At one time the ability to use calligraphy to beautify manuscripts or a hostess’s penmanship when sending out invitations were symbols of education and prestige. While those specific ideals are less important today, how we write is still as important as what we write. If I have speling misstakes, you would find this distracting. If I jump from one topic to the next, and suddenly began speaking about sports, you would find this confusing. If I make outrageous claims like “students who take a writing course do 500% better in every aspect of life” without referencing where my information comes from, you would be rightfully skeptical. What students have to say is important, and they should be given the skills necessary so that people are not distracted, confused, or skeptical due to how the paper is written and instead focus on what is said. This is why every high school student should take a writing course.
There are many different types of writing, both in creative styles or more academic ones. A biology lab report will have different requirements from a history paper detailing the fall of Rome, and a novel written in the first person narrative will be structured differently from one written in a third person narrative. There are numerous writing courses that offer instructions in one or multiple of these genres, and students who wish to pursue a career in writing ought to search out their relevant course. However, I would argue that there is one general style of writing that will be useful to the majority of students, regardless of what they study. That is why I believe every student should take a research writing course. Now, while I will openly admit my bias in this regard (as an academic researcher myself), here is my case.
Preparation for College
As a part of the liberal arts education American universities offer, students are required to take courses outside of their degree, and many of those courses will have a research paper aspect. Even within a student’s major, many of them will have multiple assignments throughout the course of their undergraduate career that will require a research paper. Having high school students take a research writing course will better prepare them for college, giving them both the tools and the confidence to succeed in those assignments. Even beyond college, I believe these skills are useful to everyone. Research writing teaches people how to find the facts for themselves, and encourages them to evaluate the information. In this day of “postmodern truth” and “fake news” it is important that people do not simply believe what they hear, but are actually willing to search out the facts and make informed decisions.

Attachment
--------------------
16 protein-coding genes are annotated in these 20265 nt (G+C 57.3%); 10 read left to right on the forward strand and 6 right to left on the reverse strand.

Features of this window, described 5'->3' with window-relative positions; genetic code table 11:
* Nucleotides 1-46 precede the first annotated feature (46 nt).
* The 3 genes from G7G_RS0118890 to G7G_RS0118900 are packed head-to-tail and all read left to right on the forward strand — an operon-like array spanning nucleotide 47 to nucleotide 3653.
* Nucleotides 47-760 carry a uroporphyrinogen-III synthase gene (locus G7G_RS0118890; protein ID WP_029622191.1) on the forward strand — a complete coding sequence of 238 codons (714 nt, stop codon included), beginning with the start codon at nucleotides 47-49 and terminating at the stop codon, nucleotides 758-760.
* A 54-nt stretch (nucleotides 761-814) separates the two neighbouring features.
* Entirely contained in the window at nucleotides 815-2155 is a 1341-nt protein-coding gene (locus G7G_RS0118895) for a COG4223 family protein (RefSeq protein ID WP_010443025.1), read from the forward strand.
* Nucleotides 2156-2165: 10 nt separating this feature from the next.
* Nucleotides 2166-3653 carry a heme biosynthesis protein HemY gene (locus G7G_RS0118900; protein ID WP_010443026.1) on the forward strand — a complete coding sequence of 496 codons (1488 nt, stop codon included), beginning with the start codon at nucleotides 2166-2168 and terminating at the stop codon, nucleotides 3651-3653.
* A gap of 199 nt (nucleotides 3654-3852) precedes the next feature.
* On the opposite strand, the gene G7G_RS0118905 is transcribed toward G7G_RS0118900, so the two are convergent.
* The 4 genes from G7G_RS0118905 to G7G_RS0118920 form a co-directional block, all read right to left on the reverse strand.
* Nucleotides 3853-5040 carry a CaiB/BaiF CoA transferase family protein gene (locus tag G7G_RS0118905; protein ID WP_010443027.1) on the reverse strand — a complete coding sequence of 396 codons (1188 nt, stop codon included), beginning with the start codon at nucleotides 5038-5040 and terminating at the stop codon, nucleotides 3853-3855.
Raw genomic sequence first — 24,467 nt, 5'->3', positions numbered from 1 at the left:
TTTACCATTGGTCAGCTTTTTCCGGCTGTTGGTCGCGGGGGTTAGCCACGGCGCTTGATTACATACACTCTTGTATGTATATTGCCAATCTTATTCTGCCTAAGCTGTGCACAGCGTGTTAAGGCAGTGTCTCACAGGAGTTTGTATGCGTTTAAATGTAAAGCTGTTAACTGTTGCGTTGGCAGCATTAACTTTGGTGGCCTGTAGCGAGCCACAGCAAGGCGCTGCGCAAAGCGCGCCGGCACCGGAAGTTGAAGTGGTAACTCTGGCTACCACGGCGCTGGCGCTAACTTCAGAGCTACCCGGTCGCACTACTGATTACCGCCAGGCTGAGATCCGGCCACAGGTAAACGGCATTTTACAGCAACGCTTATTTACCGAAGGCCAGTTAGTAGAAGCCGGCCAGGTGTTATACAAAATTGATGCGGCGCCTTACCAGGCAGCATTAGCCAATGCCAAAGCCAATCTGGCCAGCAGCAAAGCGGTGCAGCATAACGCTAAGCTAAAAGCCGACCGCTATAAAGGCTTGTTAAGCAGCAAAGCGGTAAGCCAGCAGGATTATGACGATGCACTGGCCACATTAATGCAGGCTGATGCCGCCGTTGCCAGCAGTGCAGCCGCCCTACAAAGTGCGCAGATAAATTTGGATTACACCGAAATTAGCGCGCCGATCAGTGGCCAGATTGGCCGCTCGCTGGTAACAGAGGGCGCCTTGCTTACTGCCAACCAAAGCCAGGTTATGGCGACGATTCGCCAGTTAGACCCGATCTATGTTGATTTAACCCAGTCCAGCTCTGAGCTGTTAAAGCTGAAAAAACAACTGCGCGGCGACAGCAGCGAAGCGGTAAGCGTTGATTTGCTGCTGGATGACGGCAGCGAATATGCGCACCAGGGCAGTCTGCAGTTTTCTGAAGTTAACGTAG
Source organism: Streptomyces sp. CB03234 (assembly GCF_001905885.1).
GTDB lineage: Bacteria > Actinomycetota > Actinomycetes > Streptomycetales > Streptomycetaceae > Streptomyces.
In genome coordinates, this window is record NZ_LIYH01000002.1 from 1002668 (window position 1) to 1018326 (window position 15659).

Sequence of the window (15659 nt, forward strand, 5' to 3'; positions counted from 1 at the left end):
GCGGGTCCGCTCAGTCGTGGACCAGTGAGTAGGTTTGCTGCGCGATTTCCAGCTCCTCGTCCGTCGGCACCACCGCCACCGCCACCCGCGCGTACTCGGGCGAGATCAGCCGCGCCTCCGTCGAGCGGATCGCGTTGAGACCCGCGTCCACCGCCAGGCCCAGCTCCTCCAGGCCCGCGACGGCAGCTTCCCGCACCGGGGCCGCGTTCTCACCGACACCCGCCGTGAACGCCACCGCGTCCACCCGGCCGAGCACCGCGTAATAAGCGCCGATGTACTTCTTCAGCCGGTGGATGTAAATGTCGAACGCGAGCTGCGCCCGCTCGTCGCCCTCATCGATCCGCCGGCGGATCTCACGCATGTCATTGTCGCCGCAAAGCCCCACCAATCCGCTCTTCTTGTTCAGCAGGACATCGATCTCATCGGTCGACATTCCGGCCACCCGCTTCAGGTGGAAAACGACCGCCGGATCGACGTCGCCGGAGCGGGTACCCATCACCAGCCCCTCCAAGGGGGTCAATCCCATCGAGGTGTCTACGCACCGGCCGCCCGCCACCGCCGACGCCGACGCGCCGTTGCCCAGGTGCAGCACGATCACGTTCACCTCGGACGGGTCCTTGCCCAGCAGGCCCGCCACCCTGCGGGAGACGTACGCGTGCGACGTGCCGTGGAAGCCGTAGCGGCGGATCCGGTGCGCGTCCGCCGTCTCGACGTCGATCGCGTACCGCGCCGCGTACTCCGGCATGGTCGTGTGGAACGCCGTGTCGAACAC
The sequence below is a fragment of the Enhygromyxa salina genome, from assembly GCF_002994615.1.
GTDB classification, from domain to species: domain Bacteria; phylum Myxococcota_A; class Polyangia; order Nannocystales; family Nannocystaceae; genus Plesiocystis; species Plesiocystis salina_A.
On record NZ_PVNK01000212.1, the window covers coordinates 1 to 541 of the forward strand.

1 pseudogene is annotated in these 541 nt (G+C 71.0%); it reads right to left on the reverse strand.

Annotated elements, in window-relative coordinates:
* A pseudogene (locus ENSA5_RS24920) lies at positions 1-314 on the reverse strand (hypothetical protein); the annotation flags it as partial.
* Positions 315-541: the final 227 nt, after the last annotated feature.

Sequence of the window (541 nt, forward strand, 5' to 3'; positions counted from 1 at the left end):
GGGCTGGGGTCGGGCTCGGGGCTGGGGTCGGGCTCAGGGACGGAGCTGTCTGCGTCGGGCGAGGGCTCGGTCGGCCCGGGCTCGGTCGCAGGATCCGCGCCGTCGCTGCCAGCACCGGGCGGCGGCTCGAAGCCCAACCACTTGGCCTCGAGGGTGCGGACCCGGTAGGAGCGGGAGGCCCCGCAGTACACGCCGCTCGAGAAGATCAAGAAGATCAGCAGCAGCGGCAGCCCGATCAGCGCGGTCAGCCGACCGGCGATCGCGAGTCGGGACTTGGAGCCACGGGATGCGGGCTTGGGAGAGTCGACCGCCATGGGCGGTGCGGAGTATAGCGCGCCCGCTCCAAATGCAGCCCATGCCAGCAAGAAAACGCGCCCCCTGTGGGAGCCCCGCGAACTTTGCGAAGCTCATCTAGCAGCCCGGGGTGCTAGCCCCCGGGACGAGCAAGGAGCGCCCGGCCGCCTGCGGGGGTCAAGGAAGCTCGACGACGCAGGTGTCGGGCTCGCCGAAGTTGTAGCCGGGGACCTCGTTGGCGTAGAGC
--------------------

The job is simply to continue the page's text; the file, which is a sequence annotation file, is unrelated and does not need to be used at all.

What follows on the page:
Research Writing helps with General Writing
In order to craft a well-written research paper, students must do at least three things: find reliable and relevant studies about their topic (with referencing in order to avoid plagiarism), structure their arguments in a cohesive and logical manner, and learn how to read their own work to create a polished paper. Due to these requirements, the goals listed above in regards to a student’s academic success and development as a researcher can be achieved through research training. A generalized breakdown of a typical semester long research writing course is below in order to offer further information into how this works.
The teacher usually begins by instructing students in how to use search engines like google or library databases to find journal articles, news stories, academic books, and other relevant literature to form the backbone of their writing. Students will be taught how to evaluate these sources, learning how to tell when something is reliable or “fake news.” As a part of this, any good research writing course will teach students how to reference those sources they identified as relevant to their paper. There are a number of different accepted referencing formats, with many fields having their own standard practice (for example, Psychology uses APA while English Literature uses MLA). Referencing is important for two reasons: it strengthens a student’s argument by showing that study results agree with their theories and it prevents plagiarism. Secondly, writing courses will teach students how to create an outline. This will help students stay on topic, make sure the order of arguments makes sense, and help them not to hit “writer’s block” as they will have a clear road map to follow as they write. Finally, students will learn how to read their own work for clarity, flow, grammatical errors, etc. in order to be able to find the mistakes and submit a polished research paper. Other aspects students may learn is how to use accepted grammatical conventions (such as not using contractions) or even how to pick a topic they can be interested in enough to write a fully-fledged research paper.
The same topic could be written in many ways, depending on the personal style of the writer. However, how something is written will be far superior if these foundations of writing are learned. Regardless of what students decide to major in, most of them will need to write at least one (generally more) research paper during their college career. Whether you are a homeschooling parent or not, registering your child for a designated research writing course will better prepare them for college. Not only will it strengthen their writing skills, but it will also sharpen their critical thinking and teach them how to find (and evaluate) facts rather than relying on public opinion.